Titanium dioxide is a color additive currently approved for use in the U.S. in human food, drugs, cosmetics, and medical devices like contact lenses. It can be found in baked goods, chewing gum, chocolate, puddings, hard-shelled candies, frosting, dressings, sauces, and coffee creamers, among other food products, where it imparts a white color. Titanium dioxide was recently banned from use in food in Europe over concerns that it could harm human health. Based on evidence that titanium dioxide nanoparticles present in food-grade titanium dioxide can accumulate in the body and cause DNA damage, CSPI rates titanium dioxide as “Avoid.” 

Learn more about titanium dioxide in Chemical Cuisine 

State bans fill federal regulatory gap 

Until California’s AB418 comes into effect, each ingredient specified in these bills is currently legal to use in food products nationwide—yet all are banned for most food uses in the EU. Like California’s AB418, Washington, Illinois, and New York’s proposed laws would closely mimic the EU’s food product regulations inside the states as a proactive measure to make up for the FDA’s failure to protect American consumers.   

A Red 3 ban map of the US with California, Washington, Illinois, and New York highlighted

California Assemblymember Gabriel, author of the California Food Safety Act that became law last year, said that bill  took aim at the FDA, which he feels is behind the curve on protecting consumers from unsafe food chemicals in the U.S. “The idea here is to get these manufacturers to do what they have already done in Europe, what they have already done in Canada, what they’ve already done in so many other countries around the world, which is just to make a very minor modification to their recipes. In most cases, it is changing out one ingredient for another.”   

There is good news for manufacturers, as Assemblymember Gabriel noted: These ingredients, used variously as preservatives, colorants, and texture modifiers, have safer counterparts already in wide use on the global market. And because California’s AB418 is now law and the state economy is the largest in the country (and fifth-largest in the world), manufacturers planning to continue selling their products in that state will already have a suitable version available for sale in Washington, Illinois, and New York, should their ban bills pass.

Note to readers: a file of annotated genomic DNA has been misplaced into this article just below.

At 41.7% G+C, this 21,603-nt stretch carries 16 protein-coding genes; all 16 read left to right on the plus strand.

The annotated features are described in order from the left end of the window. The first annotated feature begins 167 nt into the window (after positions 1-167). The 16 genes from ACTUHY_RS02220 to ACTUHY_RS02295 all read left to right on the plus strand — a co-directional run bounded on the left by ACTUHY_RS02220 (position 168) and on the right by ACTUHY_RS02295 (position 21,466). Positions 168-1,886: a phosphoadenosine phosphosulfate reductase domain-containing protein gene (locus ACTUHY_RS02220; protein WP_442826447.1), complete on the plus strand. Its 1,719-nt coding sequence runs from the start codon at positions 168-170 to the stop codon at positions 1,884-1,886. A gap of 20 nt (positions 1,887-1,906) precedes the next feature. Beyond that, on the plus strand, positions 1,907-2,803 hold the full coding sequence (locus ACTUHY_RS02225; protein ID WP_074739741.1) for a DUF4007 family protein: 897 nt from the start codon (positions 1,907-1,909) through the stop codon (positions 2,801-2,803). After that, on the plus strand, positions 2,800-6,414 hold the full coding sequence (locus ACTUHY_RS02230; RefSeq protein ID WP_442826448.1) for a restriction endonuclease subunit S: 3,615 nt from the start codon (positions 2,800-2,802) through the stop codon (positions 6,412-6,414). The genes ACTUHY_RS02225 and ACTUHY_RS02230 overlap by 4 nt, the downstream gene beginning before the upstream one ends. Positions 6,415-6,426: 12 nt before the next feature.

CSPI’s work to ban Red 3 

With inaction from the FDA in the intervening decades between today and the 1990 ban on the use of Red 3 in cosmetics and topical drugs, the Center for Science in the Public Interest took matters into our own hands and petitioned the FDA in 2022 to finally remove the carcinogenic dye from the food supply.  

“Most people would be quite surprised to learn that a known carcinogen is banned for use in lipstick but still widely used in thousands of foods, including many candies, baked goods, and drinks marketed to children,” said CSPI President and Executive Director Dr. Peter G. Lurie in October 2023. “California has corrected that absurdity for Californians, and, if past is prologue, the impact of this law will reverberate throughout the nation and at the FDA.”  

While the FDA has yet to respond to CSPI’s 2022 petition—or to ban the cancer-causing food dye in the 34 years since the agency deemed it too unsafe to apply to the skin—the California bill does appear to be reverberating. Washington is the fourth state to introduce such legislation; Illinois became third with its AB418 copycat bill filed in November; New York Senate Bill S6055A was second after California. 

These state-level additive bans would not apply to animal feed, cosmetics, medicines, personal care, or other household products. Some popular beverages, candies, and other popular foods would need to be reformulated to meet the states’ new requirements if the bills become law. Because all such bills introduced thus far have an effective date of Jan. 1, 2027, manufacturers would have until then to bring their products into compliance. 

How to avoid harmful food additives 

While the burden to avoid harmful ingredients in our food supply shouldn’t fall to the consumer, the reality is that it does. You can support your health by avoiding Red 3, BVO, propylparaben, and potassium bromate—as well as any ingredient we rate “Avoid” in our Chemical Cuisine database of food additives. (Pro tip: Bookmark the database for easy access to our ratings and entries while you’re grocery shopping.) 

Read product labels to check for harmful additives, and when in doubt, opt for whole foods and water or unsweetened beverages, which have far fewer—or no—food additives of concern.  

Maraschino cherries